CurveGlobal Expands Portfolio Margining With LCH

Shanny Basar

Andy Ross, chief executive of CurveGlobal, said the London Stock Exchange Group’s new interest rate derivatives venture had a phenomenally good start yesterday as trading began within seconds of opening.

CurveGlobal, which launched yesterday, will initially offer trading on the London Stock Exchange Derivatives Markets in short-term interest rate futures – EuriborTM and Short Sterling – and long-term interest rate futures in Bund, Bobl, Schatz and Gilts, which can all be cleared at LCH, the exchange’s clearing arm.

Ross told Markets Media: “LCH SwapClear holds a vast amount of over-the-counter risk so this is not just a new vertical futures silo. CurveGlobal clients will have access to more than $100bn of open risk in LCH.”

Therefore CurveGlobal clients can achieve capital savings through LCH Spider, a portfolio margining tool for interest rate derivatives, which launched in May. Eligible members and clients using LCH’s SwapClear and Listed Rates services can offset margin between over-the-counter and listed interest rate derivatives in order to decrease the combined initial margin they have to pay.

“We will begin with portfolio margining at short end of curve and add longer term futures in a few weeks,” added Ross.

LCH Spider already provides portfolio margining for sterling and euro-denominated short-term interest rate futures traded on rival venue, Nasdaq NLX, but which are cleared by LCH.

“Return on capital is driving the behaviour of market participants and the benefit of portfolio margining depends on the underlying portfolio,” Ross added. “Each bank is different but some savings are very meaningful.”

Consultancy Opimas warned in a report in May that new entrants in the exchange market have struggled to wrest business from established incumbents.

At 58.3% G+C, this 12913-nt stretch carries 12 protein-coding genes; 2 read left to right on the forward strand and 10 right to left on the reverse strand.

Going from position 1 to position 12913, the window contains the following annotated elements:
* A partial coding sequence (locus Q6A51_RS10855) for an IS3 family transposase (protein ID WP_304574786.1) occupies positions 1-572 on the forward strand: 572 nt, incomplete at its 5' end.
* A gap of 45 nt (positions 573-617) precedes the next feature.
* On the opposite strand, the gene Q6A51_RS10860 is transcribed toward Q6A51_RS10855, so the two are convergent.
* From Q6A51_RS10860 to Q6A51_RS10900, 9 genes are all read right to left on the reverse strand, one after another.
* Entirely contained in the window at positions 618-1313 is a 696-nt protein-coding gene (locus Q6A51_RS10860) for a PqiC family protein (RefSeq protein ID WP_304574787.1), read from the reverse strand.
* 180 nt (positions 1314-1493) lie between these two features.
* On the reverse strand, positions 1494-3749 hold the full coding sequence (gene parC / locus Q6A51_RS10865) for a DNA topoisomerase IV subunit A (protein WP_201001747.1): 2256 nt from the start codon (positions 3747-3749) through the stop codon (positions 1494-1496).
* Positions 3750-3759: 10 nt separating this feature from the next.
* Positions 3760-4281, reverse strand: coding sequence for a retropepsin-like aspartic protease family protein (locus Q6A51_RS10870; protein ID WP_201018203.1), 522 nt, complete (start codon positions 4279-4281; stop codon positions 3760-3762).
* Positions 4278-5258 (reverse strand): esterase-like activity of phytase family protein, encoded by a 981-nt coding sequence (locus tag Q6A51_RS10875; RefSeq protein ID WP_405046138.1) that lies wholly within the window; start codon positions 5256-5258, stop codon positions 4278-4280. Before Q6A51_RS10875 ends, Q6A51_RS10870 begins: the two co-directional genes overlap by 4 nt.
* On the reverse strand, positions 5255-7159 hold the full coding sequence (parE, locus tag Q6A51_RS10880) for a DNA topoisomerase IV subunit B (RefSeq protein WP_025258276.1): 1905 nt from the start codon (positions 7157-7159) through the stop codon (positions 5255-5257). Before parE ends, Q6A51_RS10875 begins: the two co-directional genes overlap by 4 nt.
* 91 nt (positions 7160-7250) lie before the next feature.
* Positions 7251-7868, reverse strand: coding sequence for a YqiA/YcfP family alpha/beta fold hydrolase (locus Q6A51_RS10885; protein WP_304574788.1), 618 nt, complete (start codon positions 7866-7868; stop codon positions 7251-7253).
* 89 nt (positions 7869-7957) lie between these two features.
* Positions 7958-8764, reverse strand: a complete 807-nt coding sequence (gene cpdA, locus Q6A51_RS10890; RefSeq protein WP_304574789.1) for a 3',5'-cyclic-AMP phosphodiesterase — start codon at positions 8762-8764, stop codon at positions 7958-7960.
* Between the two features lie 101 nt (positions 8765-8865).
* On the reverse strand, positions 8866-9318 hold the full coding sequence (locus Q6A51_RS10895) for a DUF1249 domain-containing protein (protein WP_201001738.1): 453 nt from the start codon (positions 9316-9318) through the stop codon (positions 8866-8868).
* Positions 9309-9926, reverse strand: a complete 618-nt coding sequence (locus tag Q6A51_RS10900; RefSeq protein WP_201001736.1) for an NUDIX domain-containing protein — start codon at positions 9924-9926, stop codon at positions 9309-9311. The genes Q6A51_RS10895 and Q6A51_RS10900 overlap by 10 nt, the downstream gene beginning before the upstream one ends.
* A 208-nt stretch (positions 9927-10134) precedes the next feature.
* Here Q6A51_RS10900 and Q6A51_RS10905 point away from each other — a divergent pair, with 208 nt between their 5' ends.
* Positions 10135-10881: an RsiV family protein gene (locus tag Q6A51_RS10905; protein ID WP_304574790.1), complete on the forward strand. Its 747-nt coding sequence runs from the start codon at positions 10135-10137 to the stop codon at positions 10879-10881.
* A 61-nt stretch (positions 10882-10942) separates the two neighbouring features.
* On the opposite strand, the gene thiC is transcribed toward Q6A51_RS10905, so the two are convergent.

“They must make quantum leaps in economics or operating models to be effective,” added Opimas. “Many new exchanges struggling to capture market share have languished – for example, CME Europe and Nasdaq NLX have had difficulty attracting volume away from Eurex.”

The capital savings from portfolio margining increase for clients as more contracts are added to the service.

Ross said: “We believe in open access, which is also what our clients want and MiFID II is a wind to our sails.”

MiFID II, the new regulations covering financial markets in the European Union from 2018, encourage open access or allowing members to choose where to clear their trades regardless of where they are traded.

Gaspard Bonin, deputy global head of derivatives execution and clearing at BNP Paribas, said in a statement: “CurveGlobal will strengthen competition across derivatives market places, and foster innovation across the industry. We believe this is instrumental to supporting our clients in the evolving regulatory environment and consequently renewed market dynamics.”

For example, trades executed on Deutsche Börse currently have to be cleared by the German exchange, which has announced an acquisition of the London Stock Exchange. CurveGlobal is co-owned by the LSE with a group of banks – Bank of America Merrill Lynch, Barclays, BNP Paribas, Citi, Goldman Sachs, J.P. Morgan and Societe Generale – and the Chicago Board Options Exchange.

Ross predicted that open interest will have increased at CurveGlobal in a year. He added: “We will have launched additional futures and will be relevant and real in market.”

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